How to get hitched

Emirates Bride - - STOCKISTS -

Is­lamic mar­riages STEP ONE

The cou­ple in­tend­ing to marry, to­gether with the bride-to-be’s father or her le­gal guardian and two other male Mus­lim wit­nesses, must be present at the Is­lamic mar­riage court for the cer­e­mony to take place. All wit­nesses must present their pass­ports stat­ing that they are ei­ther UAE cit­i­zens or valid UAE res­i­dence hold­ers. To be mar­ried un­der Sharia’ah law, the groom must be Mus­lim, while the bride can be of any re­li­gion. Be­fore the wed­ding, a dowry has to be con­firmed and paid. If this does not oc­cur, a writ­ten dec­la­ra­tion must be pro­vided stat­ing that there is no dowry. STEP TWO Fol­low­ing the cer­e­mony a UAE mar­riage li­cence will be is­sued for a Dhs50 fee in ad­di­tion to a Dhs10 fee for iden­ti­fi­ca­tion pur­poses. If the mar­riage is con­ducted out­side of the UAE and you want the agree­ment to be le­galised here, the doc­u­men­ta­tion will need to be taken to the Min­istry of For­eign Af­fairs of the United Arab Emi­rates for rat­i­fi­ca­tion. If the cer­tifi­cate is in a lan­guage other than Ara­bic it will need to be trans­lated and rat­i­fied by the Min­istry of Jus­tice.


Fi­nal authen­ti­ca­tion, for non-UAE cit­i­zens, is then re­quired by your em­bassy or con­sulate, which will in­volve a fee.


Orig­i­nal pass­ports and pho­to­copies need to be pre­sented by all in­volved.

Iden­ti­fi­ca­tion pa­pers are also re­quired for the bride’s father or guardian, as well as the two wit­nesses.

If the bride’s father is de­ceased, a Sharia’ah Dec­la­ra­tion of his death must be pro­vided. In this case she must have con­sent from her brother or an un­cle. If there are no male rel­a­tives to give con­sent, doc­u­men­ta­tion of proof is nec­es­sary. Al­ter­na­tively if the bride’s father can­not be present, he must pro­vide a let­ter of con­sent, along with a cer­ti­fied copy of his pass­port to ver­ify his sig­na­ture.

In the case that the bride is Mus­lim and her father is not, a cer­tifi­cate of no im­ped­i­ment (no ob­jec­tion) is re­quired from ei­ther the bride’s em­bassy or con­sulate.

Chris­tian mar­riages STEP ONE

Be­gin by choos­ing a church and min­is­ter, but note that some min­is­ters will only marry mem­bers of their own de­nom­i­na­tion. Also take into con­sid­er­a­tion that for your mar­riage to be au­then­ti­cated in the UAE the church and min­is­ter must be recog­nised and regis­tered by Dubai Courts. Then you need to de­cide if you want to marry in the church or at an al­ter­na­tive venue which needs to be sup­ported by a wed­ding li­cence. Keep in mind that you will need to have at least two wit­nesses present.


Once the cer­e­mony has been con­ducted, the min­is­ter will is­sue a mar­riage cer­tifi­cate. This will be in English so you will need to have it trans­lated into Ara­bic by a court-ap­proved le­gal trans­la­tor for a spec­i­fied fee of Dhs40-Dhs50 per page.


Both the English and Ara­bic cer­tifi­cates then need to be cer­ti­fied by the No­tary Pub­lic Of­fice at the Dubai Courts for a fee of Dhs110.


The pa­per­work then needs to be pro­cessed and au­then­ti­cated by the Min­istry of Jus­tice for Dhs52. This is fol­lowed by ver­i­fi­ca­tion by the Min­istry of For­eign Af­fairs for Dhs150.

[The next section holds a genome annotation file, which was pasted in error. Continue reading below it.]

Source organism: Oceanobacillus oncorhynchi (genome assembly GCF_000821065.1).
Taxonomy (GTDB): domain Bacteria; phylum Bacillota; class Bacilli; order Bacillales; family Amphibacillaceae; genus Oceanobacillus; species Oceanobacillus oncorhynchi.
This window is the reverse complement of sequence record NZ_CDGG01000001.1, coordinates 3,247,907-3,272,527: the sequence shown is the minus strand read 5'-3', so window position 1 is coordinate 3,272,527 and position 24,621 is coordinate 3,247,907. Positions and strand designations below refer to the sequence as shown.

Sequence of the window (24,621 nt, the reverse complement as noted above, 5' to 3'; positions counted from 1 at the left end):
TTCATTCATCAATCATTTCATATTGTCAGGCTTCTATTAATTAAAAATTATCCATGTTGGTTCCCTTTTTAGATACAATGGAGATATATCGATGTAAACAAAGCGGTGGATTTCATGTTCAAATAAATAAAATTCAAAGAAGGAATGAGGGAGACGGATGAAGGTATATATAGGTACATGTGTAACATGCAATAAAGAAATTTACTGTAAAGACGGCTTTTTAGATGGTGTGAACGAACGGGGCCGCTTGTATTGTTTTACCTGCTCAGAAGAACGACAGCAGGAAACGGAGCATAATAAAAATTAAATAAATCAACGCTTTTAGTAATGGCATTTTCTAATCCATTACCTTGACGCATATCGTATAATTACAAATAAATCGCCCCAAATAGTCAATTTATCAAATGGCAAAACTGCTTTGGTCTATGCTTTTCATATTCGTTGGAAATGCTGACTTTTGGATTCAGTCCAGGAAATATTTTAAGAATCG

You can then have your mar­riage le­galised for your coun­try of ci­ti­zen­ship by tak­ing the cer­tifi­cates to your em­bassy, which will process the in­for­ma­tion.


Orig­i­nal pass­ports plus cer­ti­fied copies need to be pro­vided by both par­ties.

If ei­ther bride or groom is di­vorced de­crees need to be pro­vided.

Gen­er­ally a ‘no ob­jec­tion’ let­ter is re­quired from your em­bassy – fees vary.

The church will pro­vide a stan­dard form, which needs to be com­pleted by both par­ties.

In­dian mar­riages STEP ONE

Fol­low­ing the en­gage­ment, you must or­gan­ise for three wit­nesses with res­i­dency visas to ac­com­pany you to the In­dian con­sulate Mar­riage Of­fi­cer. Here you will need to pro­vide a No­tice of In­tended Mar­riage form and pay a fee of Dhs190. This en­ti­tles you to a news­pa­per mar­riage no­ti­fi­ca­tion whereby the cou­ple must then wait 30 days for any ob­jec­tions. Af­ter this a date for solem­ni­sa­tion is given, pro­vided there were no ob­jec­tions.


A day be­fore the con­firmed cer­e­mony the cou­ple and their wit­nesses need to pro­vide orig­i­nal pass­ports to the Mar­riage Of­fi­cer. The fol­low­ing day is the fi­nal solem­ni­sa­tion of mar­riage, where ev­ery­one in­vited to the wed­ding can at­tend.


If the cou­ple re­quires a re­li­gious cer­e­mony un­der the Mus­lim or Chris­tian faith, they should fol­low the guide­lines given above for cor­rect pro­ce­dures on cer­e­monies and at­test­ing cer­tifi­cates. Al­ter­na­tively the Church of South In­dia (CSI) par­ish in Karama of­fers ser­vices for their mem­bers and can be con­tacted on (04) 3372111. The Hindu Tem­ple in Bur Dubai is avail­able for Hindu cer­e­monies, phone (04) 3535334.


The Dubai and Abu Dhabi Con­sulates are the best source for de­tails on the for­mal­i­ties on In­dian wed­ding cer­e­monies and for all rel­e­vant forms, and a struc­tured guide­line. and In­dem­

Watch Dhs336,285 de Griso­gono

Ear­rings Dhs18,020 Marlo Laz

Bag Dhs2,915 The Volon

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